XpertHR • September 29, 2016
Every work day, supervisors make important decisions that could create organizational liability risks before HR or Legal are even aware of an incident. Robin Shea, a partner at the national law firm Constangy, Smith, Brooks & Prophete, and author of the firm’s award-winning Employment & Labor Insider, cautions that “supervisors make or break the company’s defense” in these situations.
XpertHR • September 29, 2016
I had the privilege of attending the 25th annual Garden State SHRM Conference and Expo over the weekend in Atlantic City, where some of the brightest minds in HR got together to talk about hot topics in employment law for 2016. With over 60(!) hour-long sessions on topics ranging from global HR compliance to tactical response for HR matters, it’s staggering to think about how much learning was accomplished in such a short period of time across such a huge group of attendees. But this is a blog and our collective attention spans are relatively short, so bear with me if I boil the entire weekend down into one digestible nugget: HR is advancing by leaps and bounds and is far more educated, enthusiastic and strategic-minded than ever before.
Jackson Lewis P.C. • September 29, 2016
In a much anticipated decision, a Wisconsin federal district court has granted Orion Energy Systems, Inc.’s summary judgment on the EEOC’s challenge to its wellness program design. See Sept 19, 2016 Decision and Order. While largely good news for Orion, the ruling creates even more confusion for employers seeking clarity on wellness program design principles. In short, the Court: 1) rejected the EEOC’s claim that the wellness program violated the ADA because it was “involuntary;” 2) upheld the EEOC’s position that the ADA’s “safe harbor” for insurance could not be used to defend the wellness program design; and 3) held there was a triable issue on whether the employer’s termination of an employee who refused to participate in the wellness program was unlawful retaliation under the ADA. The case lives on due to the retaliation claim but many employers are scratching their heads on what the ADA requires for wellness programs going forward.
Fisher Phillips • September 27, 2016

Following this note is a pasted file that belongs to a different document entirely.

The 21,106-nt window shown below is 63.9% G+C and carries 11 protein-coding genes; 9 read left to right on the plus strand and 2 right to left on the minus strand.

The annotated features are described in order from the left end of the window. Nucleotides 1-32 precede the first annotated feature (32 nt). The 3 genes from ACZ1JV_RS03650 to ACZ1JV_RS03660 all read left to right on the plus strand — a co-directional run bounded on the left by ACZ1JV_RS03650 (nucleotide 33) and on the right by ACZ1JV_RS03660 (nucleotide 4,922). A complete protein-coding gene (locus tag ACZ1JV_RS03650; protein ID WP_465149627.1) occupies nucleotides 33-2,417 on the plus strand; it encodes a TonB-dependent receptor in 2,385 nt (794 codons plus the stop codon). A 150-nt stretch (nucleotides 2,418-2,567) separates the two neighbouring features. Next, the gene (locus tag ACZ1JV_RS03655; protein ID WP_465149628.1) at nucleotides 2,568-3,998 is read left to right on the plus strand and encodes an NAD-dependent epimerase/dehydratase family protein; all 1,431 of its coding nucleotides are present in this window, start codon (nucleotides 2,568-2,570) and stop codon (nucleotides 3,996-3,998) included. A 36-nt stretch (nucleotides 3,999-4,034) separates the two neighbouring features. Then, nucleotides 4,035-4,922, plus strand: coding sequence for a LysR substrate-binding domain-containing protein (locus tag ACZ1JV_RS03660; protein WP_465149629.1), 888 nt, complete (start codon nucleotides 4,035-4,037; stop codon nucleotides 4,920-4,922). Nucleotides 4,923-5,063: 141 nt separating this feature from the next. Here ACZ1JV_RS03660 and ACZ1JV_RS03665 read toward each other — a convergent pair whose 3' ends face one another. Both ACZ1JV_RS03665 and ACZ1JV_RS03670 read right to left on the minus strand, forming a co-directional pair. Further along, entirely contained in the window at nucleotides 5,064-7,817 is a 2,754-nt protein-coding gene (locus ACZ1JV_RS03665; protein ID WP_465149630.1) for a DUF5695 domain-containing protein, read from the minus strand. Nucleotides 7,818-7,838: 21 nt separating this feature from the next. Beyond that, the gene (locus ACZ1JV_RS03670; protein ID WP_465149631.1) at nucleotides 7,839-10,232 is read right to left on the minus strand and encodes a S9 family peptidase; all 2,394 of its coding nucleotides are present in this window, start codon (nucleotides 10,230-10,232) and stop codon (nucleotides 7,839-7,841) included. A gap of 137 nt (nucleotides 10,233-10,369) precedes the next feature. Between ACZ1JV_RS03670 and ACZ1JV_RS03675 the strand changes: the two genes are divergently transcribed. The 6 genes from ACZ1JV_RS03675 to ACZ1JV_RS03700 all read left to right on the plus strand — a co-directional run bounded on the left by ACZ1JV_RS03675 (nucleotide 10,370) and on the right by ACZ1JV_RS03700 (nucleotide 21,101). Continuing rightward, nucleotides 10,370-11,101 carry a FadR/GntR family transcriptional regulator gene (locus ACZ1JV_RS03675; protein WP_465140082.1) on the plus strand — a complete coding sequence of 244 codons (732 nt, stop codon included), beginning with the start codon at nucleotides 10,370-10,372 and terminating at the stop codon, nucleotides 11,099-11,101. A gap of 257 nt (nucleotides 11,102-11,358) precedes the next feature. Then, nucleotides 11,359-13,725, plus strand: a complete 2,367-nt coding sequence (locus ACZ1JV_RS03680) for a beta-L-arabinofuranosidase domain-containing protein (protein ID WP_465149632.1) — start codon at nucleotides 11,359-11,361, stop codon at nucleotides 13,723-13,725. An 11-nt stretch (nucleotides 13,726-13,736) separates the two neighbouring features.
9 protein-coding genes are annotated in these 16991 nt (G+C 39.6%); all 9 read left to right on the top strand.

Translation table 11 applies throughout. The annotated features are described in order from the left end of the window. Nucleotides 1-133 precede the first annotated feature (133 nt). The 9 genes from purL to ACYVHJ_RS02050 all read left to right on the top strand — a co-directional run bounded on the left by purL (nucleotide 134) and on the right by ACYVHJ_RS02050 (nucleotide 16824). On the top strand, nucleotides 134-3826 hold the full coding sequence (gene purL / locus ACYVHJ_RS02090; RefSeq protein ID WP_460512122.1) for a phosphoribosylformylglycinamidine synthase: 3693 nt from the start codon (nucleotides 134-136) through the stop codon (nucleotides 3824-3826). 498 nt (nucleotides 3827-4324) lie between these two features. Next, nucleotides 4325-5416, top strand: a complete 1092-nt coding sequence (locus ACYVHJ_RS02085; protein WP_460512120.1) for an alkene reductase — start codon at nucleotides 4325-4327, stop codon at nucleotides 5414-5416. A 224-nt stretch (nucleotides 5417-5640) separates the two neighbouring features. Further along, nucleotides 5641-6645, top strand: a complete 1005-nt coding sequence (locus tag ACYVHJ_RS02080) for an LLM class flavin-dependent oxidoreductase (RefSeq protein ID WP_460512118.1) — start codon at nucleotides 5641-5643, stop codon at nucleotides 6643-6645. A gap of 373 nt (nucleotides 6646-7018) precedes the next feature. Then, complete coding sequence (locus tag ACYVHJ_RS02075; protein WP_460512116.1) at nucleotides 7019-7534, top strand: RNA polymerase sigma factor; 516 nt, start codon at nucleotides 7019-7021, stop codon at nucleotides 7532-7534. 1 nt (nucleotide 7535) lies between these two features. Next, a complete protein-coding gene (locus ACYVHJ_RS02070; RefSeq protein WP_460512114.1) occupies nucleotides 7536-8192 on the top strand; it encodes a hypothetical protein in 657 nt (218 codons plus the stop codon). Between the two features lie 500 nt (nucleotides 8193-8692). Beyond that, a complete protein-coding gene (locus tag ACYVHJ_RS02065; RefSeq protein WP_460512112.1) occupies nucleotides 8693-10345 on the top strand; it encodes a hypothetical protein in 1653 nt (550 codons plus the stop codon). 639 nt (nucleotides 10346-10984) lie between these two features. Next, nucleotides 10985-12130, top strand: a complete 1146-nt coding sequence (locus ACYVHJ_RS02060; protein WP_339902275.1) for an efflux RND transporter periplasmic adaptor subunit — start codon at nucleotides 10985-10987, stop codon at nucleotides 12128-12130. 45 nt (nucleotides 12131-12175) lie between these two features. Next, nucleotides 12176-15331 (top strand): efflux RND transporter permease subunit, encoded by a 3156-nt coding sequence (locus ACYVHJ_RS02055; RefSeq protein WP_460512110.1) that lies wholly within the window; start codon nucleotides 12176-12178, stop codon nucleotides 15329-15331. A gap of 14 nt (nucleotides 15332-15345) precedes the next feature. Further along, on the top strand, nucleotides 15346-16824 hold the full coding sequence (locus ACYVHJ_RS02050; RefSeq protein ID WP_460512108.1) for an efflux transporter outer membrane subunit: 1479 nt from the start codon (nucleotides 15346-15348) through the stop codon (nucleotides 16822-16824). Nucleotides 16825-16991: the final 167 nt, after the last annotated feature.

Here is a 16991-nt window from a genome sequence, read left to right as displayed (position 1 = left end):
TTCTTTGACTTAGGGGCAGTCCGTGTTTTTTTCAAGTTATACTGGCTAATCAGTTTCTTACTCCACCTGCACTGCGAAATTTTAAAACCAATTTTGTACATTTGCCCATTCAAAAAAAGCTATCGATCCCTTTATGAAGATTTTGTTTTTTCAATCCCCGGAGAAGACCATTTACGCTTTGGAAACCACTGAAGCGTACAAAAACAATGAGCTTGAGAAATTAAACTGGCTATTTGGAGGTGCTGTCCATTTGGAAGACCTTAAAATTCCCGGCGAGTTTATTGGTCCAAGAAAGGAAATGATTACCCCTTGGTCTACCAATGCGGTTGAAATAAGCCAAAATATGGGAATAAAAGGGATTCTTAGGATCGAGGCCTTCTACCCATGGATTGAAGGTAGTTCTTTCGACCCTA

The topic of labor and employment law made an early appearance at last night’s presidential debate between Democratic candidate Hillary Clinton and Republican candidate Donald Trump. Although typically not a needle-moving topic garnering much by the way of mainstream attention, the two nominees were able to spend some time discussing their positions on subjects that could directly impact the workplace during their first head-to-head encounter.
XpertHR • September 27, 2016
With various employment-related ordinances, such as minimum wage and paid sick leave laws trending on a local level, employers are probably wondering, is my city next? Maybe, maybe not.
Littler Mendelson, P.C. • September 26, 2016
With over 680 security breaches reported so far in 2016,1 more employers are being forced to confront the issue of how to respond to a breach. All states except Alabama, North Dakota and New Mexico now require notification when information commonly maintained by employers, such as Social Security numbers and driver’s license numbers, is compromised. While many of these breach notification laws were initially modeled after California's pioneering 2002 breach notification statute, more and more states are amending their notice laws in different ways, increasing the complexity of security incident response for multi-state employers.
FordHarrison LLP • September 23, 2016
Executive Summary: The Sixth Circuit Court of Appeals in Smith v. LexisNexis Screen Solutions, Inc., __ F. 3d ___, 2016 WL 4761325 (6th Cir. September 13, 2016), recently upheld a jury verdict in favor of a plaintiff in a Fair Credit Reporting Act (FCRA) case, who was initially denied a job due to an error made by LexisNexis Screen Solutions, Inc. (Lexis) in performing a background check. The Sixth Circuit found that the evidence supported the jury’s verdict that Lexis was negligent and upheld the $75,000 compensatory damages award, but found no evidence of willfulness and reversed the punitive damages award.
Jackson Lewis P.C. • September 23, 2016
On August 30, 2016, the U.S. Securities and Exchange Commission (“SEC”) announced that it surpassed the $100 million mark in monetary awards for whistleblowers. Through the enactment of the Sarbanes-Oxley Act of 2002 and the Dodd-Frank Wall Street Reform and Consumer Protection Act of 2010 (“Dodd-Frank Act”), Congress established the whistleblower program to incentivize whistleblowers who possess “specific, credible and timely” information about federal securities laws violations to report information to the SEC.
XpertHR • September 23, 2016
Against the backdrop of the Empire State’s Adirondack Mountains, stunning lakes and fall foliage that was just beginning to peek through this week, I had the privilege to speak at the New York State Society for Human Resource Management (SHRM) Conference, “HR Going for the Gold,” in Lake Placid, New York.
Phelps Dunbar LLP • September 22, 2016
In recent years, the abuse of prescription opioid pain medication has become a widely reported national epidemic. The New England Journal of Medicine reports millions of Americans are addicted to prescription pain medications, and The Centers for Disease Control and Prevention finds that more people died from drug overdoses in 2014 than in any year on record with the majority of deaths from opioids. The CDCP reports that 78 Americans die every day from an opioid overdose. Prescription opioid abuse also has been linked to the national increase in heroin addiction. Commonly prescribed opioid painkillers include hydrocodone (Vicodin), oxycodone (OxyContin, Percocet), morphine (Kadian, Avinza) or medications containing codeine